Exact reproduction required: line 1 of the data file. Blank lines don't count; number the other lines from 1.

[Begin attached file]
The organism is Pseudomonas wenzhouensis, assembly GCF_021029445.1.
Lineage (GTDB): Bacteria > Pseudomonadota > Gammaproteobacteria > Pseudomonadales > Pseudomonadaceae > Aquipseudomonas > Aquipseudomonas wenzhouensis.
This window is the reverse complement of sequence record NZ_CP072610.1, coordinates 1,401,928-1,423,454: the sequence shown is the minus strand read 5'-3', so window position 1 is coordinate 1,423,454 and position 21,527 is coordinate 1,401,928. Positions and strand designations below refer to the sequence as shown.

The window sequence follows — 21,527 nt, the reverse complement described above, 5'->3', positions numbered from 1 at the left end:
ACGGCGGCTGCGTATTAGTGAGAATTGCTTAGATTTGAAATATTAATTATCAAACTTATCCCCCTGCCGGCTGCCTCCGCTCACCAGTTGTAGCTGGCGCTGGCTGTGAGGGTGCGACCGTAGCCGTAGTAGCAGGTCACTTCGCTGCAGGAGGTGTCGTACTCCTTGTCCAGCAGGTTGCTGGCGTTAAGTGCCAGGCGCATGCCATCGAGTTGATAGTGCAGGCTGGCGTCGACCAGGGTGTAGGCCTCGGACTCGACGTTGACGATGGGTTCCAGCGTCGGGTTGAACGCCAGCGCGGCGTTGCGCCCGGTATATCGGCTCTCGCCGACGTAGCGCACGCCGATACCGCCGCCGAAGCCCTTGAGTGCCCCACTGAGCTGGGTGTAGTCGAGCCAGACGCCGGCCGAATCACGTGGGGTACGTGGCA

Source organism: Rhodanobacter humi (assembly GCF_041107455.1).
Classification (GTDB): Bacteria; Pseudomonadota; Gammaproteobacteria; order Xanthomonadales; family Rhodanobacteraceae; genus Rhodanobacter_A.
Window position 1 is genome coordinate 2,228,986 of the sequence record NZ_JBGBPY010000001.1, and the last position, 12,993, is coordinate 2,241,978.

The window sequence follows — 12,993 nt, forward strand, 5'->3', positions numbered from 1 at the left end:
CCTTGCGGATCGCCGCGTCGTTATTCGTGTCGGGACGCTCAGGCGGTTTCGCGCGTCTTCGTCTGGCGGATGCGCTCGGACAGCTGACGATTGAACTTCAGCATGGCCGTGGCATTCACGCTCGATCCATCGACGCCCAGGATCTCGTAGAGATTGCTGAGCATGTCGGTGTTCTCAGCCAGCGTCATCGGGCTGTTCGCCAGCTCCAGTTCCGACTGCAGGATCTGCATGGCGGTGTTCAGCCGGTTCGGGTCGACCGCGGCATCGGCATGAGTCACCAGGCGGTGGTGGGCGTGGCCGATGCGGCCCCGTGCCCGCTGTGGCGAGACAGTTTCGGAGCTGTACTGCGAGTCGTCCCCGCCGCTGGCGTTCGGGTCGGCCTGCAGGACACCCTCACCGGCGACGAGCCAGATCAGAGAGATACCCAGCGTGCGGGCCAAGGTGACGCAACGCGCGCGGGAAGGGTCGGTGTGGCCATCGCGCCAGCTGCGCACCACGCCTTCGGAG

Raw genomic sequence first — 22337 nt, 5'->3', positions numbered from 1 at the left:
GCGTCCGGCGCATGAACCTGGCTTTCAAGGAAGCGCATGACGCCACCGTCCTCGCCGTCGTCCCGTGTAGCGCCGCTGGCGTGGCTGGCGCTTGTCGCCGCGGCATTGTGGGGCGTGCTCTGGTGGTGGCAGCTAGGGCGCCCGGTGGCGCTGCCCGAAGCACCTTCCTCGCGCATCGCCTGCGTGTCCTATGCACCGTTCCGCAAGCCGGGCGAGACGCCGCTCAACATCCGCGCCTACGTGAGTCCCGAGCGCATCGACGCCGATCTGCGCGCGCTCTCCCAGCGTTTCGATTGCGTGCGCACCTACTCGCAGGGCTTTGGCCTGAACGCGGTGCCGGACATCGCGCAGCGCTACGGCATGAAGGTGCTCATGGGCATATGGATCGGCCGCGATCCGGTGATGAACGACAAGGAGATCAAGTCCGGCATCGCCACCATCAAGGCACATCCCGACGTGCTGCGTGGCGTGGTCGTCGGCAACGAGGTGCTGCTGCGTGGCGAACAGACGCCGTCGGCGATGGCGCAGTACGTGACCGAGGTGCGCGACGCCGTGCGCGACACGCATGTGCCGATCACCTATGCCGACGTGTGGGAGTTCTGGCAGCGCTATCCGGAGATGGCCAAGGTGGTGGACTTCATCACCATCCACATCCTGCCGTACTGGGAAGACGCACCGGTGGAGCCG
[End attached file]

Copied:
The organism is Pseudomonas wenzhouensis, assembly GCF_021029445.1.